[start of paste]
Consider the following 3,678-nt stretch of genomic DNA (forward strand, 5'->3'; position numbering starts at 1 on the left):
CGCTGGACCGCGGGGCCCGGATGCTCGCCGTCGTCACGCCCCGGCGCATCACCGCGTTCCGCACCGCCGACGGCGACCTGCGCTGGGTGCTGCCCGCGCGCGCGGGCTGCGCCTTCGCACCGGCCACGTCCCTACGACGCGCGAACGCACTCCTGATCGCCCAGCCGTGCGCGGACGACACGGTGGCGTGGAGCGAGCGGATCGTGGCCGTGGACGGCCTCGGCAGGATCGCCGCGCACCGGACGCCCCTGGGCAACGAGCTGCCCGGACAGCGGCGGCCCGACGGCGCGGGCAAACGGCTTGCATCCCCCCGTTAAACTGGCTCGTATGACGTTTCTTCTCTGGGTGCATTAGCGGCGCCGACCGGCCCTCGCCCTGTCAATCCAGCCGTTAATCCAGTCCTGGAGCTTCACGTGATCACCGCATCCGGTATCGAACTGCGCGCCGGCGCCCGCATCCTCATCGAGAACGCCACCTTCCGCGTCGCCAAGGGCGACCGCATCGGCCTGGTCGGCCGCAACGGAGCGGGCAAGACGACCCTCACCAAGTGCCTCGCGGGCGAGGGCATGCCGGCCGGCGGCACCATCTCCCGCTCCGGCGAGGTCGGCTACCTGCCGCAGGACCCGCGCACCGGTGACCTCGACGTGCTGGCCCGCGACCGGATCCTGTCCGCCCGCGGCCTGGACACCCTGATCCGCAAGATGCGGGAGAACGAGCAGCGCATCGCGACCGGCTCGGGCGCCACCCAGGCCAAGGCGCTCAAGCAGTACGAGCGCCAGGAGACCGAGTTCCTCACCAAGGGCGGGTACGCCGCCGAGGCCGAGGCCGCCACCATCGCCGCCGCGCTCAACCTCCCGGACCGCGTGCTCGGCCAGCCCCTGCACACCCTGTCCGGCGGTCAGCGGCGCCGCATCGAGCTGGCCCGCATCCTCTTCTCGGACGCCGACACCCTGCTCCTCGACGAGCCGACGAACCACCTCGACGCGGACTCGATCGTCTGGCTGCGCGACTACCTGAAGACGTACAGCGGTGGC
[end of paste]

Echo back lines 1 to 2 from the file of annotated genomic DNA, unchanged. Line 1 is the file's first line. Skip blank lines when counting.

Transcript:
Consider the following 3,678-nt stretch of genomic DNA (forward strand, 5'->3'; position numbering starts at 1 on the left):
CGCTGGACCGCGGGGCCCGGATGCTCGCCGTCGTCACGCCCCGGCGCATCACCGCGTTCCGCACCGCCGACGGCGACCTGCGCTGGGTGCTGCCCGCGCGCGCGGGCTGCGCCTTCGCACCGGCCACGTCCCTACGACGCGCGAACGCACTCCTGATCGCCCAGCCGTGCGCGGACGACACGGTGGCGTGGAGCGAGCGGATCGTGGCCGTGGACGGCCTCGGCAGGATCGCCGCGCACCGGACGCCCCTGGGCAACGAGCTGCCCGGACAGCGGCGGCCCGACGGCGCGGGCAAACGGCTTGCATCCCCCCGTTAAACTGGCTCGTATGACGTTTCTTCTCTGGGTGCATTAGCGGCGCCGACCGGCCCTCGCCCTGTCAATCCAGCCGTTAATCCAGTCCTGGAGCTTCACGTGATCACCGCATCCGGTATCGAACTGCGCGCCGGCGCCCGCATCCTCATCGAGAACGCCACCTTCCGCGTCGCCAAGGGCGACCGCATCGGCCTGGTCGGCCGCAACGGAGCGGGCAAGACGACCCTCACCAAGTGCCTCGCGGGCGAGGGCATGCCGGCCGGCGGCACCATCTCCCGCTCCGGCGAGGTCGGCTACCTGCCGCAGGACCCGCGCACCGGTGACCTCGACGTGCTGGCCCGCGACCGGATCCTGTCCGCCCGCGGCCTGGACACCCTGATCCGCAAGATGCGGGAGAACGAGCAGCGCATCGCGACCGGCTCGGGCGCCACCCAGGCCAAGGCGCTCAAGCAGTACGAGCGCCAGGAGACCGAGTTCCTCACCAAGGGCGGGTACGCCGCCGAGGCCGAGGCCGCCACCATCGCCGCCGCGCTCAACCTCCCGGACCGCGTGCTCGGCCAGCCCCTGCACACCCTGTCCGGCGGTCAGCGGCGCCGCATCGAGCTGGCCCGCATCCTCTTCTCGGACGCCGACACCCTGCTCCTCGACGAGCCGACGAACCACCTCGACGCGGACTCGATCGTCTGGCTGCGCGACTACCTGAAGACGTACAGCGGTGGC